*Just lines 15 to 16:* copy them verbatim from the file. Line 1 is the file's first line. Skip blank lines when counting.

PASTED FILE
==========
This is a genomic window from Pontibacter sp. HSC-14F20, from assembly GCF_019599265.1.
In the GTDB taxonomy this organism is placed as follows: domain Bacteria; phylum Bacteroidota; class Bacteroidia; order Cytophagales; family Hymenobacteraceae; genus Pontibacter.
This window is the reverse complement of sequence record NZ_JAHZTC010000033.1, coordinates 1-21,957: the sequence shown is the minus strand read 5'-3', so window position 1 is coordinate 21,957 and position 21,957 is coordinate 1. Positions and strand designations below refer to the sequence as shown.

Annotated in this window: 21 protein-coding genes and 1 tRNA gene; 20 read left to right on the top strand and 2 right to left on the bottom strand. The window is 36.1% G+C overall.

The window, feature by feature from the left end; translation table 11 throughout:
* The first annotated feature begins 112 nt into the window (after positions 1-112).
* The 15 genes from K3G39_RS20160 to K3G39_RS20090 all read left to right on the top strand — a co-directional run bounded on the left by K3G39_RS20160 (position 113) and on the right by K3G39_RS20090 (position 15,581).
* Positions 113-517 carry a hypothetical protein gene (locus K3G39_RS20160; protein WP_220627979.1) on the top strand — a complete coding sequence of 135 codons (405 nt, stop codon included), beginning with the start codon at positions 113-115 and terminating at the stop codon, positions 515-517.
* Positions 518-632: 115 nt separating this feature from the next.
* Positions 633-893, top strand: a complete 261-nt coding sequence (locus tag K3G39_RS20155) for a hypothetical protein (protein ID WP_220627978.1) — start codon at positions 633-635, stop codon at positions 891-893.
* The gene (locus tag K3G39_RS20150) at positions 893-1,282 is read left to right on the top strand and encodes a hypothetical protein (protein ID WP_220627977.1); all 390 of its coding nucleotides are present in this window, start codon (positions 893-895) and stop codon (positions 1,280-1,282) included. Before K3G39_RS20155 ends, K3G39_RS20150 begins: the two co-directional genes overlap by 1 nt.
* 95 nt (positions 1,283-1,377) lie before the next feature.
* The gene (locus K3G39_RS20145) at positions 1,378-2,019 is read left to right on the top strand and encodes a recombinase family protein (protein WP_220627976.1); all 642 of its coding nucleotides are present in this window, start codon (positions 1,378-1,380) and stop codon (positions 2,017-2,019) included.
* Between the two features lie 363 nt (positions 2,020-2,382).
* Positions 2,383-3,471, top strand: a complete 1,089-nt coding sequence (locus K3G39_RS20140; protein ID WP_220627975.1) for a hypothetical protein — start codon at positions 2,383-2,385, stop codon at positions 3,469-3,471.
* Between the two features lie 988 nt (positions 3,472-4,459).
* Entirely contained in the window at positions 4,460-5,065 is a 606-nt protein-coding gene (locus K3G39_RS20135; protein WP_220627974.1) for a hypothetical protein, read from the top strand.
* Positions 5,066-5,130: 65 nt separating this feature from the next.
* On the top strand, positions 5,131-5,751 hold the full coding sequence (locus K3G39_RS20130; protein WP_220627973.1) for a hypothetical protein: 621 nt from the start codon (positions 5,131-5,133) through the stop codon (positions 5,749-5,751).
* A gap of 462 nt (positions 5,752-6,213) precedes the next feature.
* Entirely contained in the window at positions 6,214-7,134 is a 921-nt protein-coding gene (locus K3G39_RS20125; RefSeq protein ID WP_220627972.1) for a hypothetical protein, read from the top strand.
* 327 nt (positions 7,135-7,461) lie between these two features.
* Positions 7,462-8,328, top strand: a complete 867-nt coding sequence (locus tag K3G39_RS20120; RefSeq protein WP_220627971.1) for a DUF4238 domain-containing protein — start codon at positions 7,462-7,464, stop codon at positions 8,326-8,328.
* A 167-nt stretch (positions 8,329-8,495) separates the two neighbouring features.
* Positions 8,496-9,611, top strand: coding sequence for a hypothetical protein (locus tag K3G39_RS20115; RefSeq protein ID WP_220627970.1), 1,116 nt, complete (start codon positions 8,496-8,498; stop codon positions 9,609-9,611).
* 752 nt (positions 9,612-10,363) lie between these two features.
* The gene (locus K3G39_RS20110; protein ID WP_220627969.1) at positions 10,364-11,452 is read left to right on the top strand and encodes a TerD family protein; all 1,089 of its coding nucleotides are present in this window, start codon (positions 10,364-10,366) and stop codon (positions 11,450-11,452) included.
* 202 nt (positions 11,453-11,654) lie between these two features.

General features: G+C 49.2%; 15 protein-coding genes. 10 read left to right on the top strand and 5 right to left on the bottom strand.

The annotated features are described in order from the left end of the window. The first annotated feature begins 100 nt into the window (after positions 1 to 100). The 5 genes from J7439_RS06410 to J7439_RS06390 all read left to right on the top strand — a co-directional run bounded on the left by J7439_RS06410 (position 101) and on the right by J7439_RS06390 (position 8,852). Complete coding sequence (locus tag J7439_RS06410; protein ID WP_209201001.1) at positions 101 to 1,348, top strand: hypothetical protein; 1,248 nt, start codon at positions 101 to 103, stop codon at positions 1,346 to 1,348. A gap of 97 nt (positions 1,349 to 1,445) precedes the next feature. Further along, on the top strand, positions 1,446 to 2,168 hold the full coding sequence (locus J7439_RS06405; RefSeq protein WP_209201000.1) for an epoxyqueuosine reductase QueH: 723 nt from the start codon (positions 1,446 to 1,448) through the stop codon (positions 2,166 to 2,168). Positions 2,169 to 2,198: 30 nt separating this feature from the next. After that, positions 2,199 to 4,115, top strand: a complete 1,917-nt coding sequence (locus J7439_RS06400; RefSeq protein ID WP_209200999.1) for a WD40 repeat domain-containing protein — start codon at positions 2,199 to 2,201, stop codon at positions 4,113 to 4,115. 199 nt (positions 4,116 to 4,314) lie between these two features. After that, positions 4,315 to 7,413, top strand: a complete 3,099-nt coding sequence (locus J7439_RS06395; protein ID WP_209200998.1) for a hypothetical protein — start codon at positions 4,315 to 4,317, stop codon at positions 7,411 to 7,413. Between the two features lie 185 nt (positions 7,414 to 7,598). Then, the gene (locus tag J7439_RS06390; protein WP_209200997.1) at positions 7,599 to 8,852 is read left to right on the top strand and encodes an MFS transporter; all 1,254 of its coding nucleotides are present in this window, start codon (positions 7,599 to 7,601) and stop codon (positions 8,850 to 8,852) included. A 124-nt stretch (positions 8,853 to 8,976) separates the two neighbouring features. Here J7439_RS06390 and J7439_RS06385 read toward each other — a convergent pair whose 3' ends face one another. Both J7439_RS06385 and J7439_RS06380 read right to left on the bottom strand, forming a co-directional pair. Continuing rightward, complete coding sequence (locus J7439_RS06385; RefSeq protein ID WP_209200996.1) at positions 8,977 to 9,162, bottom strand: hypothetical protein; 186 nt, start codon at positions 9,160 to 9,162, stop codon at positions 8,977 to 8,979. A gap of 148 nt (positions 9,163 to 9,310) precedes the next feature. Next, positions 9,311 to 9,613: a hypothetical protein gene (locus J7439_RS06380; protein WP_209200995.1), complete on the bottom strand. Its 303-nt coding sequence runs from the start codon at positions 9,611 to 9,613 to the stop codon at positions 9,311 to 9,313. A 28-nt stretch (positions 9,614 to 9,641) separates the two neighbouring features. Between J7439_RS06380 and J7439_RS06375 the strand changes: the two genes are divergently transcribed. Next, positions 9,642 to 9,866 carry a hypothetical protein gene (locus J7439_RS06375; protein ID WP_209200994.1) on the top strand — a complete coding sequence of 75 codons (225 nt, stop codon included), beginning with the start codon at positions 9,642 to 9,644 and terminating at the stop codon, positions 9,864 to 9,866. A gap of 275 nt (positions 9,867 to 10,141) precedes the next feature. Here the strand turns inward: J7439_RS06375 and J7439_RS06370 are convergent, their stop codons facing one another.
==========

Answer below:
* Positions 2,383-3,471, top strand: a complete 1,089-nt coding sequence (locus K3G39_RS20140; protein ID WP_220627975.1) for a hypothetical protein — start codon at positions 2,383-2,385, stop codon at positions 3,469-3,471.
* Between the two features lie 988 nt (positions 3,472-4,459).